Monday, February 8, 2010

Technomadic tweetup, blast off, and Who Dat?

We are still at our primo site along the Indian River Lagoon in Titusville, directly across from Launch Complex 39-A, 12 miles away at Kennedy Space Center. We had a fantastic view of the launch this morning; even though I wrote here that we would not be taking photos, we did strap our little Canon PowerShot down before hand, and started rolling video a little before liftoff. The result is the video Louise posted earlier this morning.

Shortly after I posted here on Saturday, we connected with fellow full-timers Chris and Cherie from Technomadia. They dropped by in their truck on a scouting mission for viewing spots; once they arrived here to find we had found nearly the perfect site, they decided to go get their trailer. The diminutive rig was compact enough to squeeze into the car-width of space between us and the next motor home, a space still available because my scooter had been in it all day. That made having dinner together a snap.

Being rather lackadaisical about the whole social networking thing ourselves, Cherie and Chris are much better connected than we are. Shortly after they tweeted the new situation, we connected with mutual followers @NomadRip and @fireytree, James and Maria, who drove across the state from St. Pete to watch the launch. The six of us walked across the street to El Leoncito for dinner. That made two nights in a row for us, but the logistics of getting all six of us anyplace else was more trouble than it was worth, and besides, this place has good food and great margaritas. Shortly after returning to camp, a film crew from found us all, and interviewed each couple for a documentary they are producing on the launch; we'll see if we get our 15 seconds of fame out of it.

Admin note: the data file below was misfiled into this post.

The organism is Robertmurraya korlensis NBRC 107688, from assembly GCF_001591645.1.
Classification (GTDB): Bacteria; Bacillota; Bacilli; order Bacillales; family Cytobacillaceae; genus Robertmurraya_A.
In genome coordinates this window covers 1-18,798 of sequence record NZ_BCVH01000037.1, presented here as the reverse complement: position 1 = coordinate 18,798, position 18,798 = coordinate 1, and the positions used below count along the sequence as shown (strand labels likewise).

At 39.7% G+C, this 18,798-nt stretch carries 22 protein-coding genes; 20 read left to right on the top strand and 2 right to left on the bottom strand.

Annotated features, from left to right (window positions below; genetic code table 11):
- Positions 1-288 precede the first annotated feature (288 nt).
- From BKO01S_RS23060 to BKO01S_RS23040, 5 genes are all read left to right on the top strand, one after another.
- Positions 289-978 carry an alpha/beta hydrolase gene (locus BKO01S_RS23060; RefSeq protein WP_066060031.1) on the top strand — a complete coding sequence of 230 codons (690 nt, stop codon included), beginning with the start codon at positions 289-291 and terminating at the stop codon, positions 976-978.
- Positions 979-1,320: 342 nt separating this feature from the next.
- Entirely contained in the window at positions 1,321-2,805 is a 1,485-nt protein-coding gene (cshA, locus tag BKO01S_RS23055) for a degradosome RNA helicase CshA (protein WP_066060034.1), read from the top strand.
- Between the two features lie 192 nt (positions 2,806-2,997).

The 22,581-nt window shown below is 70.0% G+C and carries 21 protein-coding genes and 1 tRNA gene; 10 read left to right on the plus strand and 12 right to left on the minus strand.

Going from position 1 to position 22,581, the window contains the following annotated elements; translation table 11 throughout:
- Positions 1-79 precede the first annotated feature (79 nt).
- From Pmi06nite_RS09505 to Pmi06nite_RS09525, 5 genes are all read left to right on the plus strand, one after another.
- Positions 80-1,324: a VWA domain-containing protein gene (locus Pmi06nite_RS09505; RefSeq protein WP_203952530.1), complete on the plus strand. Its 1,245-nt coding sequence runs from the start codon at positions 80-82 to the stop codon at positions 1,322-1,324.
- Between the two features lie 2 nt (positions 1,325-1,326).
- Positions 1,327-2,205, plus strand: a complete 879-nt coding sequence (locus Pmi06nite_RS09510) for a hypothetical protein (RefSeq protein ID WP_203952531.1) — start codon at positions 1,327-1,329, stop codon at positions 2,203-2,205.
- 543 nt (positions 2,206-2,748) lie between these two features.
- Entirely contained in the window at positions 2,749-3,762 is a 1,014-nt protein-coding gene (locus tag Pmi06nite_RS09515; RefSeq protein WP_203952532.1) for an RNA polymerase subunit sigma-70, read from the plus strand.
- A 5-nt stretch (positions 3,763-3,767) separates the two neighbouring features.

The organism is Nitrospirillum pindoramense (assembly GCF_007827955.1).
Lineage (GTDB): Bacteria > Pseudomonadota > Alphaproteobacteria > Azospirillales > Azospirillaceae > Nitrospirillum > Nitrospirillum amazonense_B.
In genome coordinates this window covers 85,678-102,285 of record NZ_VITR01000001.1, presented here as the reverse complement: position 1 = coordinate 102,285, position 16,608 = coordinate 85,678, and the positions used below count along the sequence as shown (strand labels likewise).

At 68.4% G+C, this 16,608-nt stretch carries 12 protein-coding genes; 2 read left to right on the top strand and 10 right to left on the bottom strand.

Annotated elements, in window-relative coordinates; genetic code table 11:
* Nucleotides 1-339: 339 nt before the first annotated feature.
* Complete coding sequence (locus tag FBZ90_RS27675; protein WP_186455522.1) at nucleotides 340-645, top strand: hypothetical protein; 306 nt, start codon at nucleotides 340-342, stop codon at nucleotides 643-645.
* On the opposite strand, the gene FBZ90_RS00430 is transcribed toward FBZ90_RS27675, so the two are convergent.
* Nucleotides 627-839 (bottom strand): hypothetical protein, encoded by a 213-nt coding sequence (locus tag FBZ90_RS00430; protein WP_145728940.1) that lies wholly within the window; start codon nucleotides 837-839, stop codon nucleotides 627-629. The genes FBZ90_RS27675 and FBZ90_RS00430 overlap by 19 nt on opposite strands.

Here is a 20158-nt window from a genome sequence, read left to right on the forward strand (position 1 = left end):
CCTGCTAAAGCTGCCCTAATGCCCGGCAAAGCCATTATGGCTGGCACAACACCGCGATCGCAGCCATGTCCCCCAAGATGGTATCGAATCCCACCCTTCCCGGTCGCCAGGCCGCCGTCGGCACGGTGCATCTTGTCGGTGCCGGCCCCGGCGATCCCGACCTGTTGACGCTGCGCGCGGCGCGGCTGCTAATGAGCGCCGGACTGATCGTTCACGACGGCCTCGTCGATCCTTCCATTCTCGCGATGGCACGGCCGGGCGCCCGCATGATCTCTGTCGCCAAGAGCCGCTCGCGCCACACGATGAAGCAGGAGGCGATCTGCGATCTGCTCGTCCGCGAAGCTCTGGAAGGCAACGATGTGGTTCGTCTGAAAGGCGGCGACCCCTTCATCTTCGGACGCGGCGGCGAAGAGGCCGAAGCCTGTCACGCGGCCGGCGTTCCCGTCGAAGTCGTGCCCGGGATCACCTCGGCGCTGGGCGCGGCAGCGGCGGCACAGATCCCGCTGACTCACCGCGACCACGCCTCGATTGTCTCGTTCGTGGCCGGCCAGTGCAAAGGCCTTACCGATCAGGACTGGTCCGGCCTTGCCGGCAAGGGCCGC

We decided to stick with our original plan of catching some shut-eye before liftoff, so after checking the forecasts and tanking situation, we retired to bed, while the rest of our party hung out at the Oliver till zero hour. Party was also a good description of what went on all around us for most of the night; I had trouble sleeping and could hear some of it. In the morning, evidence abounded of beer-fueled revelry in every direction. When we did finally get up at T-15 minutes, I could not believe the sheer number of people and cars; every lot I could see from the deck was full, cars lined the road and even the median (or neutral ground for all our friends from New Orleans). There must have been thousands of people all along US-1.

As you know by now, the launch was scrubbed at the last minute, due to low clouds at Kennedy, which would obscure the runway in the event the orbiter needed to make an emergency "return to launch site." The disappointment throughout the crowd was palpable -- scrubbing for 24 hours was no problem for us, but clearly for many here, it was Sunday or nothing. This was clearly evident when last night's crowd turned out to be half the size or perhaps even less. That also meant fewer beer-crazed revelers, who were, perhaps, already spent after the Super Bowl.

Speaking of which, we decided to have a Camp STS130 pot luck Super Bowl party here aboard Odyssey last night; Chris and Cherie came over bearing chips, salsa, and beer, and Louise made turkey chili. We were joined briefly by fellow nomads the Browski family, @lukira, who left their Airstream trailer at Fort Wilderness in Disney World, and drove down to take in the launch from a nearby hotel. Hotels which had been completely sold out for Saturday night suddenly had availability on Sunday. We really enjoyed meeting everyone and had a great time both Saturday and Sunday evenings.